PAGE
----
Preeclampsia-epilepsy link sparks early delivery debate
BABIES born to mothers with preeclampsia have an increased risk of developing epilepsy, researchers have found.
A Danish study of 1.5 million children found preeclampsia was a risk factor for babies born at term or post-term, with the highest risk among those with a birth weight below the 10th percentile.
The study found babies born at term to mothers with mild preeclampsia were at a 16% increased risk of developing epilepsy, while those exposed to severe preeclampsia had a 41% increased risk.
The outcome was worse for babies born post-term, with mild preeclampsia resulting in a 68% increased risk and a 2.5-fold risk in those born to mothers with severe preeclampsia.
The finding comes as the Society of Obstetric Medicine of Australia and New Zealand released guidelines recommending delivery for mothers with preeclampsia by 37 weeks’ gestation.
Lead author Dr Sandra Lowe, obstetric physician at the Royal Hospital for Women in Randwick, NSW, said: “In general, we’d recommend delivery by 37 weeks for those with preeclampsia, rather than prolonging the pregnancy.”
There was no evidence in the study that treating preeclampsia made any difference to epilepsy risk, she added.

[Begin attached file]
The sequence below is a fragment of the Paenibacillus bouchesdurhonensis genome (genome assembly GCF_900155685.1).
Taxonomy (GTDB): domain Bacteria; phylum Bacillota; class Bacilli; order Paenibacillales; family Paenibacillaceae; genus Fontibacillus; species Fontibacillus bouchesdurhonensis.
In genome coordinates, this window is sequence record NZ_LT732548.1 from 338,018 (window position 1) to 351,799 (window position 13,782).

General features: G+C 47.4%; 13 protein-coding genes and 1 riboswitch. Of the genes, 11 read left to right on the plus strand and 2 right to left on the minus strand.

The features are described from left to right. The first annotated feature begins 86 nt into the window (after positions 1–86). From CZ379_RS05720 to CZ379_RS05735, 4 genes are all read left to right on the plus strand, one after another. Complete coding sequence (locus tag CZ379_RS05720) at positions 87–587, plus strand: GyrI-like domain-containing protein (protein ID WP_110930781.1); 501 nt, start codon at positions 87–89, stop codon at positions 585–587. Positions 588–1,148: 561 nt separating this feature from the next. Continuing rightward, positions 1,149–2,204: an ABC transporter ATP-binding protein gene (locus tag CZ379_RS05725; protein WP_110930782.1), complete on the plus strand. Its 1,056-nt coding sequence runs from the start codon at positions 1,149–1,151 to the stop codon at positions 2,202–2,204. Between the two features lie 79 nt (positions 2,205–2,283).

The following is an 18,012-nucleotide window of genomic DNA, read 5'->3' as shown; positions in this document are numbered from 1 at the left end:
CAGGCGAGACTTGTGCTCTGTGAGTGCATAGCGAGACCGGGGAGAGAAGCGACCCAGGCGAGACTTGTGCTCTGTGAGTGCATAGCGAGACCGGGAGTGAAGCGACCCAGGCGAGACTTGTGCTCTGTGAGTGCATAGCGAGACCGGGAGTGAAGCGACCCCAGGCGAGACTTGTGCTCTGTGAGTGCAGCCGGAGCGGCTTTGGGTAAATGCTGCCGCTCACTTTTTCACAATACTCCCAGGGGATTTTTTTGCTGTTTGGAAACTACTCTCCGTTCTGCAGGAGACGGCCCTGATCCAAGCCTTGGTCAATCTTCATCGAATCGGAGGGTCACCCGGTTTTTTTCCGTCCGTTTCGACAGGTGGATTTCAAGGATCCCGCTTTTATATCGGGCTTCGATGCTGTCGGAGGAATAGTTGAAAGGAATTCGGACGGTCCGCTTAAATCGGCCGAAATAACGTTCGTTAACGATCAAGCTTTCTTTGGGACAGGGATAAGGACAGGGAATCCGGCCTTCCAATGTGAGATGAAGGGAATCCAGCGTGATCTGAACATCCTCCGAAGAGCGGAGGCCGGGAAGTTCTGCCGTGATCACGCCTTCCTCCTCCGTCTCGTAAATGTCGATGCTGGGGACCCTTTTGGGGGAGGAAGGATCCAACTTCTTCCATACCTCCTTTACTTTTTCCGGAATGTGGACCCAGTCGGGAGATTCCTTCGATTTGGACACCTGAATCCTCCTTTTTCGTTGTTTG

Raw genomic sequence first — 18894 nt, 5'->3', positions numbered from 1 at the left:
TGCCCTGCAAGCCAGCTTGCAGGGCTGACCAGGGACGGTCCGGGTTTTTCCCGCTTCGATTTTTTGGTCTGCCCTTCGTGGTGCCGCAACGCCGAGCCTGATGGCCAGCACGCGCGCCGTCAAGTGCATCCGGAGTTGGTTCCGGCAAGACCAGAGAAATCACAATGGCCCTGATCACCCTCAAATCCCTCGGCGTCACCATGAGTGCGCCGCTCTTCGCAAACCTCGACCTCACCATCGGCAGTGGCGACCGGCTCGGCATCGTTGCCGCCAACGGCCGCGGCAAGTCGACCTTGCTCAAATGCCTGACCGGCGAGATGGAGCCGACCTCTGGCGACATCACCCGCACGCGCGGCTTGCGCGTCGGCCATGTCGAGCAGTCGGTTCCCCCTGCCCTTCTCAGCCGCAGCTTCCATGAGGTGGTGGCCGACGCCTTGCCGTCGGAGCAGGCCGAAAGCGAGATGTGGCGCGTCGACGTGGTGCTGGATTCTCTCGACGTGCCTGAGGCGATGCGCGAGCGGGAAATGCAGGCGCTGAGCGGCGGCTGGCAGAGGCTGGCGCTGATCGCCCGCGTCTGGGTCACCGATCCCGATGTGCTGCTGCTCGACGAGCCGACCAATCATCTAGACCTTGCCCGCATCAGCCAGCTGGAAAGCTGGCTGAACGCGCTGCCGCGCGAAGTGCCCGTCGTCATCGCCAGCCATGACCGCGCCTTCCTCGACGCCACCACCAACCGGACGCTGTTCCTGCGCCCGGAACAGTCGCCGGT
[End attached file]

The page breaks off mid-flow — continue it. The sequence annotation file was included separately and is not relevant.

Mild preeclampsia entails the mother having hypertension and proteinuria less than 0.3 g over 24 hours. Severe preeclampsia results in severe hypertension early in pregnancy, eclampsia, poor foetal growth and seizures.
However, Dr Ted Weaver, president-elect of the Royal Australian and New Zealand College of Obstetricians and Gynaecologists, said each individual had to be treated on a case-by-case basis because the condition varied greatly in different women.
“The incidence of epilepsy in babies exposed to preeclampsia is still low,” Dr Weaver said.
“If we change practice significantly and deliver babies early, we are exposing them to other risks such as growth restrictions and breathing difficulties.”
From the study, more than 45,000 children were prenatally exposed to preeclampsia, and of these almost 35,000 were exposed to mild preeclampsia.
During 27 years of follow-up, 20,260 cases of epilepsy were identified.
The authors said preeclampsia might cause foetal brain ischaemia and vascular foetal brain lesions, and that it had been shown to be an important risk factor for newborn encephalopathy.